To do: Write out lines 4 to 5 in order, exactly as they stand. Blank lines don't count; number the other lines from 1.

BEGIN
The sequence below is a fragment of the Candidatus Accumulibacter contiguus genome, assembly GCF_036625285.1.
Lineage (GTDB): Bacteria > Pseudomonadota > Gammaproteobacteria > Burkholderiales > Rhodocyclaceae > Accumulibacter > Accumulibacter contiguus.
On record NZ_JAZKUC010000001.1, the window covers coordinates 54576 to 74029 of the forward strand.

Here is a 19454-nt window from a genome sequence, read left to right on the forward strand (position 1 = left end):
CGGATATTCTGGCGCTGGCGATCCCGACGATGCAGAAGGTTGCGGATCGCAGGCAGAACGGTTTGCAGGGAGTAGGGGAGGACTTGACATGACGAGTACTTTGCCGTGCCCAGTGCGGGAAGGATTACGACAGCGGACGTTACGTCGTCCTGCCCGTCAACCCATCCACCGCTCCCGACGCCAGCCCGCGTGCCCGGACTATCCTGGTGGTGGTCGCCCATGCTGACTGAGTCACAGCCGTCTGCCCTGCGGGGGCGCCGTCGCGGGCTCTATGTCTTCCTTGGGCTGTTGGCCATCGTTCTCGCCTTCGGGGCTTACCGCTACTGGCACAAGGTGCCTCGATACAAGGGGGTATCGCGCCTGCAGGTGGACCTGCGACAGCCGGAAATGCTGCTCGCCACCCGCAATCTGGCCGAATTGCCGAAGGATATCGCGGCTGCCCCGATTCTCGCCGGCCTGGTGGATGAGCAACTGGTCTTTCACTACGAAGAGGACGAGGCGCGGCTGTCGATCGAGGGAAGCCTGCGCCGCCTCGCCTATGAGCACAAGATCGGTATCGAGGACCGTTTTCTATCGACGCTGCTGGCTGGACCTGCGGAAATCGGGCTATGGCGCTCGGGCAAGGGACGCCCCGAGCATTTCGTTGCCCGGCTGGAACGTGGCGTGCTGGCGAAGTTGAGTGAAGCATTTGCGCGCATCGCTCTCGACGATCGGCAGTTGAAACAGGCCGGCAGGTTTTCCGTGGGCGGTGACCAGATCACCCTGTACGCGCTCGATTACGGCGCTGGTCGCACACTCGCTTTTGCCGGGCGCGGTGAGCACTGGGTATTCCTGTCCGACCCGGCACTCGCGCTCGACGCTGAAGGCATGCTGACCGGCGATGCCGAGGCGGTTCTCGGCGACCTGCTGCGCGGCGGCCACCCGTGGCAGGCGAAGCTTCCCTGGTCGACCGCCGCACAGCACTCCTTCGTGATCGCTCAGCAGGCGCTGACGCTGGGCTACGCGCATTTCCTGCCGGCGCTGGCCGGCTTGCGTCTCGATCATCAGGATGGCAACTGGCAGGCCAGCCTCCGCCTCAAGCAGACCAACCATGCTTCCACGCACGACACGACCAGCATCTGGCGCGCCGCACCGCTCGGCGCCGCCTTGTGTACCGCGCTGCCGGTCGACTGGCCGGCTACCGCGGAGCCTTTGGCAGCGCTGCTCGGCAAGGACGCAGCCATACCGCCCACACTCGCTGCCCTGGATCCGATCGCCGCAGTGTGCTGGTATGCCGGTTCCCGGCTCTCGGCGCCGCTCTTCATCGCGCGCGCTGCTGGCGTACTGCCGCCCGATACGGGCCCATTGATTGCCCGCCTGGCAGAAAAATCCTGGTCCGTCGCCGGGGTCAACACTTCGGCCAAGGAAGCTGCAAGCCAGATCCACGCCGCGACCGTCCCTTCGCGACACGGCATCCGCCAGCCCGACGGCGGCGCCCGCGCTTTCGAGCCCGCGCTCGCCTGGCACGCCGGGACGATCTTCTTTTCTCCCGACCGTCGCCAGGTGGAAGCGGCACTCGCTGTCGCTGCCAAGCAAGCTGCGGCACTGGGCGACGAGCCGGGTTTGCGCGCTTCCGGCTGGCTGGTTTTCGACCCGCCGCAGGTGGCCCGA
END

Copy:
Here is a 19454-nt window from a genome sequence, read left to right on the forward strand (position 1 = left end):
CGGATATTCTGGCGCTGGCGATCCCGACGATGCAGAAGGTTGCGGATCGCAGGCAGAACGGTTTGCAGGGAGTAGGGGAGGACTTGACATGACGAGTACTTTGCCGTGCCCAGTGCGGGAAGGATTACGACAGCGGACGTTACGTCGTCCTGCCCGTCAACCCATCCACCGCTCCCGACGCCAGCCCGCGTGCCCGGACTATCCTGGTGGTGGTCGCCCATGCTGACTGAGTCACAGCCGTCTGCCCTGCGGGGGCGCCGTCGCGGGCTCTATGTCTTCCTTGGGCTGTTGGCCATCGTTCTCGCCTTCGGGGCTTACCGCTACTGGCACAAGGTGCCTCGATACAAGGGGGTATCGCGCCTGCAGGTGGACCTGCGACAGCCGGAAATGCTGCTCGCCACCCGCAATCTGGCCGAATTGCCGAAGGATATCGCGGCTGCCCCGATTCTCGCCGGCCTGGTGGATGAGCAACTGGTCTTTCACTACGAAGAGGACGAGGCGCGGCTGTCGATCGAGGGAAGCCTGCGCCGCCTCGCCTATGAGCACAAGATCGGTATCGAGGACCGTTTTCTATCGACGCTGCTGGCTGGACCTGCGGAAATCGGGCTATGGCGCTCGGGCAAGGGACGCCCCGAGCATTTCGTTGCCCGGCTGGAACGTGGCGTGCTGGCGAAGTTGAGTGAAGCATTTGCGCGCATCGCTCTCGACGATCGGCAGTTGAAACAGGCCGGCAGGTTTTCCGTGGGCGGTGACCAGATCACCCTGTACGCGCTCGATTACGGCGCTGGTCGCACACTCGCTTTTGCCGGGCGCGGTGAGCACTGGGTATTCCTGTCCGACCCGGCACTCGCGCTCGACGCTGAAGGCATGCTGACCGGCGATGCCGAGGCGGTTCTCGGCGACCTGCTGCGCGGCGGCCACCCGTGGCAGGCGAAGCTTCCCTGGTCGACCGCCGCACAGCACTCCTTCGTGATCGCTCAGCAGGCGCTGACGCTGGGCTACGCGCATTTCCTGCCGGCGCTGGCCGGCTTGCGTCTCGATCATCAGGATGGCAACTGGCAGGCCAGCCTCCGCCTCAAGCAGACCAACCATGCTTCCACGCACGACACGACCAGCATCTGGCGCGCCGCACCGCTCGGCGCCGCCTTGTGTACCGCGCTGCCGGTCGACTGGCCGGCTACCGCGGAGCCTTTGGCAGCGCTGCTCGGCAAGGACGCAGCCATACCGCCCACACTCGCTGCCCTGGATCCGATCGCCGCAGTGTGCTGGTATGCCGGTTCCCGGCTCTCGGCGCCGCTCTTCATCGCGCGCGCTGCTGGCGTACTGCCGCCCGATACGGGCCCATTGATTGCCCGCCTGGCAGAAAAATCCTGGTCCGTCGCCGGGGTCAACACTTCGGCCAAGGAAGCTGCAAGCCAGATCCACGCCGCGACCGTCCCTTCGCGACACGGCATCCGCCAGCCCGACGGCGGCGCCCGCGCTTTCGAGCCCGCGCTCGCCTGGCACGCCGGGACGATCTTCTTTTCTCCCGACCGTCGCCAGGTGGAAGCGGCACTCGCTGTCGCTGCCAAGCAAGCTGCGGCACTGGGCGACGAGCCGGGTTTGCGCGCTTCCGGCTGGCTGGTTTTCGACCCGCCGCAGGTGGCCCGA